Music News


Creatively speaking, Sweden's Gustav Ejstes, the man behind Dungen, refuses to remain earthbound. On Tio Bitar, he takes listeners on a trip to the Fab Nebula, where almost everything within earshot sounds literally out of this world.

Ejstes's ingredients will be familiar to fans of psychedelia, prog and musical weirdness in general; they include power-pop harmonies, frequent tonal shifts and soloing that ranges from sweet and gentle to frenetic and unhinged. But the way he employs these elements brims with vitality. "Intro," dominated by Reine Fiske's fuzz-tone guitar freakout, transitions into "Familj," a tuneful air with a melody as bright as a solar flare. Later, on "Så Blev Det Bestämt," Ejstes blends pop, classical, jazz and Eastern European folk music as if doing so were the most natural thing imaginable.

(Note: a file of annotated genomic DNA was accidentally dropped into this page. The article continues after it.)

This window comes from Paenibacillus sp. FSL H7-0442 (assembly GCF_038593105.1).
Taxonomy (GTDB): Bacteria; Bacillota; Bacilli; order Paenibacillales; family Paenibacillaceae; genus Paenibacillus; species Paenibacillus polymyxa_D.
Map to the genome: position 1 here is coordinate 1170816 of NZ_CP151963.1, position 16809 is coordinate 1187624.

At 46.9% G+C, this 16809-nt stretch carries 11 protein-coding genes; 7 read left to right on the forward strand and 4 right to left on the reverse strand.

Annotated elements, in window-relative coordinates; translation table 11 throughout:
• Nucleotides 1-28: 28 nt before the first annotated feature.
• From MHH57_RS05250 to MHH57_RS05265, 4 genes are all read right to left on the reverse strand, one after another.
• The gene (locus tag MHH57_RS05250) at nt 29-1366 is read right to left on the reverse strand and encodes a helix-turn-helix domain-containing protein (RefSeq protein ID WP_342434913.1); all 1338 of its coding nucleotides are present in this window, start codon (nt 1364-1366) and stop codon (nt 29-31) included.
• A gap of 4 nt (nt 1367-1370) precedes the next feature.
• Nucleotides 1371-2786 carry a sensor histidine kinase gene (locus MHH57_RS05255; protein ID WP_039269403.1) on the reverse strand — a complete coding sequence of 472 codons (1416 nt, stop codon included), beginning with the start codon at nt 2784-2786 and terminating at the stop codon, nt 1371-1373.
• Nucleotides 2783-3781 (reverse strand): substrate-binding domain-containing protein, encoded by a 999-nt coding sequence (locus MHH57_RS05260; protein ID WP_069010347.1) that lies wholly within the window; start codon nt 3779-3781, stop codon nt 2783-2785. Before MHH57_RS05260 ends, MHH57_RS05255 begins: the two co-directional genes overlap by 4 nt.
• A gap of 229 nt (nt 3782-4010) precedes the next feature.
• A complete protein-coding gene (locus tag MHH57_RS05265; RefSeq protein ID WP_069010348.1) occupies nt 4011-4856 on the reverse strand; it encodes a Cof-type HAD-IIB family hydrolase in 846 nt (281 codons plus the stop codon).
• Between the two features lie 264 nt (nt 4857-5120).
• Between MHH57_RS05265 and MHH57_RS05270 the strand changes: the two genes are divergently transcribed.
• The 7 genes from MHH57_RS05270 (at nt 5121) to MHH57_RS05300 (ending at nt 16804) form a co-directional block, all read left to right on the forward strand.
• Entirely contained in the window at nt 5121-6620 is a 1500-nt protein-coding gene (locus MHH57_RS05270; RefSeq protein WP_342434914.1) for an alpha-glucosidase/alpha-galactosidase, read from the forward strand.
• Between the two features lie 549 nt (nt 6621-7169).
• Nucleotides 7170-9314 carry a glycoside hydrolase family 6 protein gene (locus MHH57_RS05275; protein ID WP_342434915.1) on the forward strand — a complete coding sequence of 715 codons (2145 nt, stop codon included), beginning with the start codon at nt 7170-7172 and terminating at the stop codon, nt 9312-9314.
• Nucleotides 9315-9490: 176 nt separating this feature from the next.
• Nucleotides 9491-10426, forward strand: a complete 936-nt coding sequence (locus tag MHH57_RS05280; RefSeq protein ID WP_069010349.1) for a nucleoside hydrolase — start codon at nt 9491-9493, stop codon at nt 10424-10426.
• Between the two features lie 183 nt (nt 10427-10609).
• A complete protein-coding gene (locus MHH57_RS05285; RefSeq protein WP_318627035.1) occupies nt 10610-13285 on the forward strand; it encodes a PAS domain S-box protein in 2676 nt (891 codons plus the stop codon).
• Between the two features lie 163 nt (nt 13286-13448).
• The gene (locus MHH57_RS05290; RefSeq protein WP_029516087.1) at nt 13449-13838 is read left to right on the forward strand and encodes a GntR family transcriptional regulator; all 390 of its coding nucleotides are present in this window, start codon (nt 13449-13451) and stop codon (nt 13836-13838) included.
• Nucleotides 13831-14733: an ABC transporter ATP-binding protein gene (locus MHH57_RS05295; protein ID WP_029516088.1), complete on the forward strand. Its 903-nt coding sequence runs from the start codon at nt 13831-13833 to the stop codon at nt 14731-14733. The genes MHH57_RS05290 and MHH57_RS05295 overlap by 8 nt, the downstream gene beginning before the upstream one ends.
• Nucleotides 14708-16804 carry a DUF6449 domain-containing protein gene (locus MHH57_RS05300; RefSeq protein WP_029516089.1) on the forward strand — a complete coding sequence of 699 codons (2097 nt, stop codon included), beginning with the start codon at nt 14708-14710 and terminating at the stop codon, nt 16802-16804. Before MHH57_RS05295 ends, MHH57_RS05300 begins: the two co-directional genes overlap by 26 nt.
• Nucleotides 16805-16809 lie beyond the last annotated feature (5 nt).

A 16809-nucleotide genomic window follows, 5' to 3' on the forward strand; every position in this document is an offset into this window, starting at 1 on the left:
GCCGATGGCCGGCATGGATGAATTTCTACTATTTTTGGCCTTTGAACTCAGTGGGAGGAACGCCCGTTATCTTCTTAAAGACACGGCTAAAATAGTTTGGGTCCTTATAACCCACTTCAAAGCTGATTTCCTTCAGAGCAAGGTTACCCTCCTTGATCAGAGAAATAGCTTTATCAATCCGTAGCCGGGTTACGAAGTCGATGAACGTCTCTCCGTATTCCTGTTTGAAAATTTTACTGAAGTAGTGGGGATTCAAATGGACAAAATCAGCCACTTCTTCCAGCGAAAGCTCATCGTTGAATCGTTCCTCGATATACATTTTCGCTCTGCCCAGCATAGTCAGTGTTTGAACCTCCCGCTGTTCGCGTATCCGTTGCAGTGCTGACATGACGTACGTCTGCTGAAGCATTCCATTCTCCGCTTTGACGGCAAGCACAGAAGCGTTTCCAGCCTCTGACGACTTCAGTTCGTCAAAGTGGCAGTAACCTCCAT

The lyrics are in Swedish, so non-Scandinavians won't have clue one about what Ejstes is singing. In this context, though, the mystery of his meanings only enhances the other oddities on display. For the length of this disc, space is hardly the final frontier.

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Michael Roberts has written for Westword since October 1990, serving stints as music editor and media columnist. He currently covers everything from breaking news and politics to sports and stories that defy categorization.
Contact: Michael Roberts